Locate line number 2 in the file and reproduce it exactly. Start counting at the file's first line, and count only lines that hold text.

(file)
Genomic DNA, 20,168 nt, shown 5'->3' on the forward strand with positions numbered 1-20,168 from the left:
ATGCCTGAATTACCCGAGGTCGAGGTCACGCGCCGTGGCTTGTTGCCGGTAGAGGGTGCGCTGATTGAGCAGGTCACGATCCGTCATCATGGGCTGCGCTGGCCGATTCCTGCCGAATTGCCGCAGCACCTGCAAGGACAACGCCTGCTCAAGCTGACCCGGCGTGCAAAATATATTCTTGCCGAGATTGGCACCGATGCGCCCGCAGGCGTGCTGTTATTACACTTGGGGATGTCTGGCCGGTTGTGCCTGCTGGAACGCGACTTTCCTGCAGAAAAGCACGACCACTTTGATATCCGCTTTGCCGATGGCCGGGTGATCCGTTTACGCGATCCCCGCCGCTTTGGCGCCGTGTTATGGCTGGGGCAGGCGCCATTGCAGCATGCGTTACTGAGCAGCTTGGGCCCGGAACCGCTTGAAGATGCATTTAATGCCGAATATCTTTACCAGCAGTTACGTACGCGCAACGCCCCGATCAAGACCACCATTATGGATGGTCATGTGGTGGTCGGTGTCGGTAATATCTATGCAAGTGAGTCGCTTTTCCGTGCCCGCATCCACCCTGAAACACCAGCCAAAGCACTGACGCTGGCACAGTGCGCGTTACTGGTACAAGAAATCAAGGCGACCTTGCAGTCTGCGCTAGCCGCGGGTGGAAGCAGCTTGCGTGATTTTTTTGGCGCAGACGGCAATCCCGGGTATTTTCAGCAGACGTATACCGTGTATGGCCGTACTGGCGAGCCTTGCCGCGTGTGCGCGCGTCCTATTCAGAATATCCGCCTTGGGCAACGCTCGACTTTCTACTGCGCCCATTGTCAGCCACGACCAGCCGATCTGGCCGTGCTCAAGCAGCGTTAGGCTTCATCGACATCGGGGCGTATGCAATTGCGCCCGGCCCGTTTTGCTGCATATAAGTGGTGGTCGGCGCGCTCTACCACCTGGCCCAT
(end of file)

ATGCCTGAATTACCCGAGGTCGAGGTCACGCGCCGTGGCTTGTTGCCGGTAGAGGGTGCGCTGATTGAGCAGGTCACGATCCGTCATCATGGGCTGCGCTGGCCGATTCCTGCCGAATTGCCGCAGCACCTGCAAGGACAACGCCTGCTCAAGCTGACCCGGCGTGCAAAATATATTCTTGCCGAGATTGGCACCGATGCGCCCGCAGGCGTGCTGTTATTACACTTGGGGATGTCTGGCCGGTTGTGCCTGCTGGAACGCGACTTTCCTGCAGAAAAGCACGACCACTTTGATATCCGCTTTGCCGATGGCCGGGTGATCCGTTTACGCGATCCCCGCCGCTTTGGCGCCGTGTTATGGCTGGGGCAGGCGCCATTGCAGCATGCGTTACTGAGCAGCTTGGGCCCGGAACCGCTTGAAGATGCATTTAATGCCGAATATCTTTACCAGCAGTTACGTACGCGCAACGCCCCGATCAAGACCACCATTATGGATGGTCATGTGGTGGTCGGTGTCGGTAATATCTATGCAAGTGAGTCGCTTTTCCGTGCCCGCATCCACCCTGAAACACCAGCCAAAGCACTGACGCTGGCACAGTGCGCGTTACTGGTACAAGAAATCAAGGCGACCTTGCAGTCTGCGCTAGCCGCGGGTGGAAGCAGCTTGCGTGATTTTTTTGGCGCAGACGGCAATCCCGGGTATTTTCAGCAGACGTATACCGTGTATGGCCGTACTGGCGAGCCTTGCCGCGTGTGCGCGCGTCCTATTCAGAATATCCGCCTTGGGCAACGCTCGACTTTCTACTGCGCCCATTGTCAGCCACGACCAGCCGATCTGGCCGTGCTCAAGCAGCGTTAGGCTTCATCGACATCGGGGCGTATGCAATTGCGCCCGGCCCGTTTTGCTGCATATAAGTGGTGGTCGGCGCGCTCTACCACCTGGCCCAT